Last week I caught up briefly with Travis Kalanick, the CEO of Uber. He was relaxed and calm — and for good reason: his car services company has quickly become one of the darlings of Silicon Valley. It’s been on a tear recently, raising $32 million last year to fund expansion and building a presence beyond its home turf of San Francisco, with cities like New York, Chicago and Paris.
But now Uber is getting ready to step up to its biggest challenge yet: London.
The company is preparing to hit the British capital just in time for the Olympics, and the reality is that it’s a venture that has the potential to make — or break — the business.
Europe is already proving tricky
The London launch has been a long time coming. Over the last few months, Uber has been quietly gearing up to open in London, staffing up and making regular visits ahead of a planned debut that could happen as soon as this week. A few test drivers are now in place, and last week hand-picked attendees at the LeWeb conference were given the chance to use the service too — presumably in order to build buzz among early adopters.
It’s definitely making progress. But the same approach was taken in Paris last December, and yet that seems to have not been a roaring success. I’m hearing that the number of registered Uber drivers is just 100 six months later; a figure Kalanick didn’t refute when I asked him about it.
And while Paris might be confusing, London is a monster. It’s a vastly complex, confusing city in which Uber will face competitive threats the like of which it hasn’t seen anywhere else. Can it stand up to the test?
An uber is not a black cab
London’s black cabs are as important to the city’s identity as yellow cabs are to New York’s, but they’re also a much stronger rival to any incomers. London’s highly regulated cabbies are legendary for their intimate knowledge of the city’s streets and while they aren’t cheap, well, neither is Uber.
Think that doesn’t matter? Customers demand a lot in London.
Plus black cabs are pretty available in central London (despite complaints) and you can flag down a black cab on the street, or order one to come and pick you up by calling up a company like Dial a Cab, which is effectively a black cab aggregator, and has developed its own app to make things easier.
And black cabs are just one of many competitors that Uber will have to best. There are more rival startups in this space than I can count, and they aren’t simply clones of the San Francisco company. Some, like the well-backed Hailo, focus on black cabs. Others, like UbiCabs, are pointed toward the lower end of the private hire (minicab) market.
There are more, too: services like Taxizapp, Get Taxi, Tweet a London Cab, London Taxi App, Taxi Square and many more.
These not only provide some competition to Uber; they add to the noise that it has to cut through. And some of them are very well connected to the driver population that is vital to making these services work. Those bonds can be hard to break.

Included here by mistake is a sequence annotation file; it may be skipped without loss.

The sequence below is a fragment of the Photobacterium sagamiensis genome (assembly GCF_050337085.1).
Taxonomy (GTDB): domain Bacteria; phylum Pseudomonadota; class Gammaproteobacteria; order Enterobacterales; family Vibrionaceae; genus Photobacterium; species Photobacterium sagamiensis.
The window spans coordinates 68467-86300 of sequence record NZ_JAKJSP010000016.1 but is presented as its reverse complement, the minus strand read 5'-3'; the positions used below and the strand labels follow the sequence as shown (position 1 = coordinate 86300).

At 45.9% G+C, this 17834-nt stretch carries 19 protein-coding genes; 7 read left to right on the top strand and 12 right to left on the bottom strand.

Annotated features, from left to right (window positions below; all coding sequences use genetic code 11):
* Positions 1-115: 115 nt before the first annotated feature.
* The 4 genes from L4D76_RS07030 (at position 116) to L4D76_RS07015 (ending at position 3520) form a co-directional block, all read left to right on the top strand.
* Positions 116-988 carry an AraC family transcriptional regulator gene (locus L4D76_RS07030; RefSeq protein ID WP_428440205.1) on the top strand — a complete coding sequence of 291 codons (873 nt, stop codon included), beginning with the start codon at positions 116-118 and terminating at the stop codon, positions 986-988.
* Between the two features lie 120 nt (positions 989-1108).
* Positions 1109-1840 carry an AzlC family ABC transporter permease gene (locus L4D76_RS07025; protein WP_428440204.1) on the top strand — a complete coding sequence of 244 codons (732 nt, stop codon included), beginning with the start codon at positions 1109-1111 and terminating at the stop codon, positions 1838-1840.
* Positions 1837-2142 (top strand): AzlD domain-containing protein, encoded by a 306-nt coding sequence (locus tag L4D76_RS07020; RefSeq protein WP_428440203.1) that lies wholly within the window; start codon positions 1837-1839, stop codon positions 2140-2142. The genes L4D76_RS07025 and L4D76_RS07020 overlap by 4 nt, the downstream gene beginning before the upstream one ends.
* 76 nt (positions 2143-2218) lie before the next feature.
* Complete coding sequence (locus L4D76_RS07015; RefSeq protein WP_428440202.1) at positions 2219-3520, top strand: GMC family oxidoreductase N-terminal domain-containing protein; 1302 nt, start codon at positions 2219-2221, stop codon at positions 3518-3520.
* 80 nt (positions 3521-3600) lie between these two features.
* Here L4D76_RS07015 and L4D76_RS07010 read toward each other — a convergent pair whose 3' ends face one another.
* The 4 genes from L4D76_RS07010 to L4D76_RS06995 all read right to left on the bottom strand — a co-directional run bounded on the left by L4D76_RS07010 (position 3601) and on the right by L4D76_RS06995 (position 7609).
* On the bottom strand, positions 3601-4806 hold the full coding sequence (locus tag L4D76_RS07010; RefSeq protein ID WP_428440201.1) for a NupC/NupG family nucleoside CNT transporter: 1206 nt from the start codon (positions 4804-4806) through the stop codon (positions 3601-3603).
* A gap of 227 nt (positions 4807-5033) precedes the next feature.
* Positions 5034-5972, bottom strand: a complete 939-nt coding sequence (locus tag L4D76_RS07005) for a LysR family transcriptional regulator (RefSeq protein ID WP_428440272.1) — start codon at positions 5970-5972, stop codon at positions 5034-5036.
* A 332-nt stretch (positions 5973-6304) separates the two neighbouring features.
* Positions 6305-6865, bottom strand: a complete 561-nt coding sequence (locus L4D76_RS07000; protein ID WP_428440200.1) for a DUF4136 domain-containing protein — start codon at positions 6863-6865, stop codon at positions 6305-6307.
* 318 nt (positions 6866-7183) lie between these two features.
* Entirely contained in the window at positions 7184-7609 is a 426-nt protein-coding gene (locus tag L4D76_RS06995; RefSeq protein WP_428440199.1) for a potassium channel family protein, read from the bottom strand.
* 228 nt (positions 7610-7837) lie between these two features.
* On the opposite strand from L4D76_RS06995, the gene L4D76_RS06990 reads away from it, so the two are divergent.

Oh, and then there are the big dogs
But Uber’s biggest rival in London comes from neither the world of black cabs or the world of tech startups. Private hire firm Addison Lee is the most significant player in the British capital’s upscale private driver market that Uber wants to dominate. It’s been around for a while, and it’s doing well: the company’s last financial filings say it ended up with £5.5 million of profit last year ($8.5 million) on revenues of £127 million ($198 million).
Addison Lee may not be liked by all, but it is ubiquitous, connected, competitive and extremely aggressive.
Drivers I’ve spoken to suggest that their contracts with Addison Lee will preclude them from working for Uber as well — and those who care about the money they make (which is all of them, of course) are much more likely to stick with a sure thing than take a risk on a venture-funded company from California.
So what does Uber do?
The company is stuck in a difficult situation. If it’s really aiming for global domination, it can’t ignore London. With a complicated mesh of public and private services, London is an incredibly competitive and valuable market… and that combination makes it so attractive and so dangerous to new entrants.
Uber’s challenge — and it’s something that Kalanick seems to recognize, at least — is to provide black cab-style service at prices that are competitive with other private hire rivals. That’s tough. Sure, it’s got venture money to help it get there — but it’s hard to see how it can sustain massive losses in one market over a long period of time.
With the Olympics just around the corner, winning London would be a huge prize. But scooping the gold medal is going to be tough, and Uber might just have to settle for something less. But will it be happy to come home with silver, bronze — or even worse?
Kalanick seems aware of the challenge: “London is the gold standard,” he told me.
But in another conversation I had with the company recently, an Uber spokesman brushed aside the size of the obstacles facing it. He told me that he’d heard this sort of argument before — for example, when the company hit New York.
“Just get people using Uber and they’ll know what’s different about it,” was the thrust of the argument.
That’s not a strategy, that’s a prayer. It seems highly unlikely that things will come so easy.
Profile of cab used under Creative Commons license courtesy of Steve Bott; Addison Lee image courtesy of panmike1